Trimming Dog Nails: How To Bond With Your Dog To Make It Easier

January 14, 2020

Many people assume that dogs hate being groomed. This is not anywhere near the case. In fact, some dogs can actually learn to love the experience and look forward to it. It’s all in how you handle it and condition them to feel about it.

A positive experience is relished while negative experiences are remembered and despised. This article will explore some of the ways in which grooming can go more smoothly as well as teach you how this time can help you to bond with your dog through grooming.

That human and dog bond can make things peaceful and stress-free in all areas of your life. Once you learn how to bond with your dog to make giving them a dog bath a piece of cake, you will wonder how it could have been so easy all of this time.

Conditioning Their Mind Before You Try To Condition Their Coat

The human-dog bondis one that has been in existence for thousands of years. Dogs became dependent on man, who hunted and gathered as he lived an often nomadic life. This began to form a bond and perhaps our ancestors realized that the dogs could be helpful in alerting to intruders and animals that could be dangerous. Dogs got fed. It was a win-win. 

Today, we can use this opportunistic behavior pattern to help them learn what we’d like them to do. We call this conditioning and it is a big part of training them.

When it comes to how to groom a dog- the experience has to be made into a positive experience so they will want to repeat it. Have a food item handy that they never get any other time, except when it is time to groom.

Grooming includes giving a dog bath, trimming dog nails,checking dog’s ears, and trimming around their anus if they have long hairs that get messy with poop. You should also include checking their teeth as part of this grooming ritual.

If you do this practice with your dog on a daily basis, all grooming becomes easier in time and suddenly you will be an expert at how to take care of a dog.This is also fantastic information for how to bond with a puppy from day one.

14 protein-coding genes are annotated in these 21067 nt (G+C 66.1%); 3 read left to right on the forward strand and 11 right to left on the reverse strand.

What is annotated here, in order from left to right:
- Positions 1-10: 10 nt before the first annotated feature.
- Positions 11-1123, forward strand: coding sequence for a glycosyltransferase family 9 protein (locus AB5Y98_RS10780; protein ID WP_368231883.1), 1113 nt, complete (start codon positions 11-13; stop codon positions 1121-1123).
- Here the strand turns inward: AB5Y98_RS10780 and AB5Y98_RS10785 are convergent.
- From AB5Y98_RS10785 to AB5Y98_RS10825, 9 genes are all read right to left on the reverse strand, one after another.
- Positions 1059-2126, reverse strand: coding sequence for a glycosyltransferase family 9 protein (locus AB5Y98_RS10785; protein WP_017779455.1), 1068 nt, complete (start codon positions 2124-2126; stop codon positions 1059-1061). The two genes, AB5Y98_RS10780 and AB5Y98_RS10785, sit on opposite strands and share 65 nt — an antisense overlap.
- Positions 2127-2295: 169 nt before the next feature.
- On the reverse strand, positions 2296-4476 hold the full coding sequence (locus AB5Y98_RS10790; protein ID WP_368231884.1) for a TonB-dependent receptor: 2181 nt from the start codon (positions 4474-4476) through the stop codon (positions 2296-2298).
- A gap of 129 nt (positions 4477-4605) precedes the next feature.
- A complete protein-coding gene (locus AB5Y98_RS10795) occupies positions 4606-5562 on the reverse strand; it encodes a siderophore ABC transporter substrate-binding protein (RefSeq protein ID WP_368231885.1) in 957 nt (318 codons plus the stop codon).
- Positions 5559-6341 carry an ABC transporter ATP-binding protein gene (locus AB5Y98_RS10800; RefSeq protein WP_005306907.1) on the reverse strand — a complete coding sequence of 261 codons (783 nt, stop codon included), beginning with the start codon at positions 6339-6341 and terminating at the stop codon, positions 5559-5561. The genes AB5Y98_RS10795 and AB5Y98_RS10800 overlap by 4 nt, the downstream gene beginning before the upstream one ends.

Trimming dog nails takes a bit of practice and if you start with a puppy, it might be easier too. They already have short nails to start with and just removing the tips that are sharp every week will get you both in good practice.

With practice, you’ll be teaching other people what it takes to be an expert on how to bond with your dog. Starting with the nails is a good way to begin.

Start by offering your pup or adult dog some peanut butter at the bottom of a cup. Make sure that this is healthy peanut butter without sugar or xylitol added to it. The latter is very toxic to dogs.

When they have their face buried in the cup, start playing with their feet and get them used to having their feet handled. If they pull their paw away or get upset, then you pull the peanut butter away.

Repeat this exercise over and over until your dog stands and lays down without a care in the world while you do what you want to their feet. Massage the pads, touch the area between the toes, and begin to hold their nails and wiggle them.

When there is zero response from your dog, it’s time to use the clippers and just take the tip of the nail. Speak to them in a calm tone as you are doing their nails. Be reassuring. While there are many ways to learn how to groom a dog, the gentle way is by far the best for both of you.

You’ll also find that when it comes to how to bond with your puppy, this grooming time is the best and fastest way. You see, in the dog world, the individual higher in social status has the right to groom underlings. This is the way packs work.

Therefore, a puppy will be willing to have you do grooming easier than an adult dog most of the time unless you’ve already worked with that adult dog. Learning how to bond with your puppy is as simple as picking him up and holding him until he stops wiggling and then putting him down.

This teaches him that you can be trusted and the sooner he relents, the sooner he gets down. It also establishes you as someone who is clearly a higher ranking than he is. Gradually build time. Pretty soon, he’s happy to lay on his back in your arms and fall asleep. He’ll love being groomed like this.

This is a true bonding situation. This is also the key to how to take care of a dog forever. Bond with him. Love him. Show him that you are trustworthy and will treat him with compassion and fairness.

Getting Them Wet

When it comes to how to bathe a dog and how often to bathe a dog, the best thing to do is to go slow and not very often. Most dogs don’t need a bath more than once every six weeks. More than that can dry their skin and coat. While getting really dirty at a dog park or during the rainy season can affect how often to bathe a dog, a good goal is one time every six weeks. Try using pet wipes in the period between.

Introduce them slowly. Use a little warm water, but not too warm. No one likes a cold bath! Using a hose with cold water is not how to bathe a dogproperly. This scares puppies and they don’t regulate heat well so they will become dangerously cold.

An adult dog could become frantic. Warm water is soothing. Use a tub without running water. The noise can be scary. Use just enough to get their feet wet and feed them peanut butter from their cup. Go slow and eventually they will hop right into the tub on their own, allowing you to do whatever you need to do.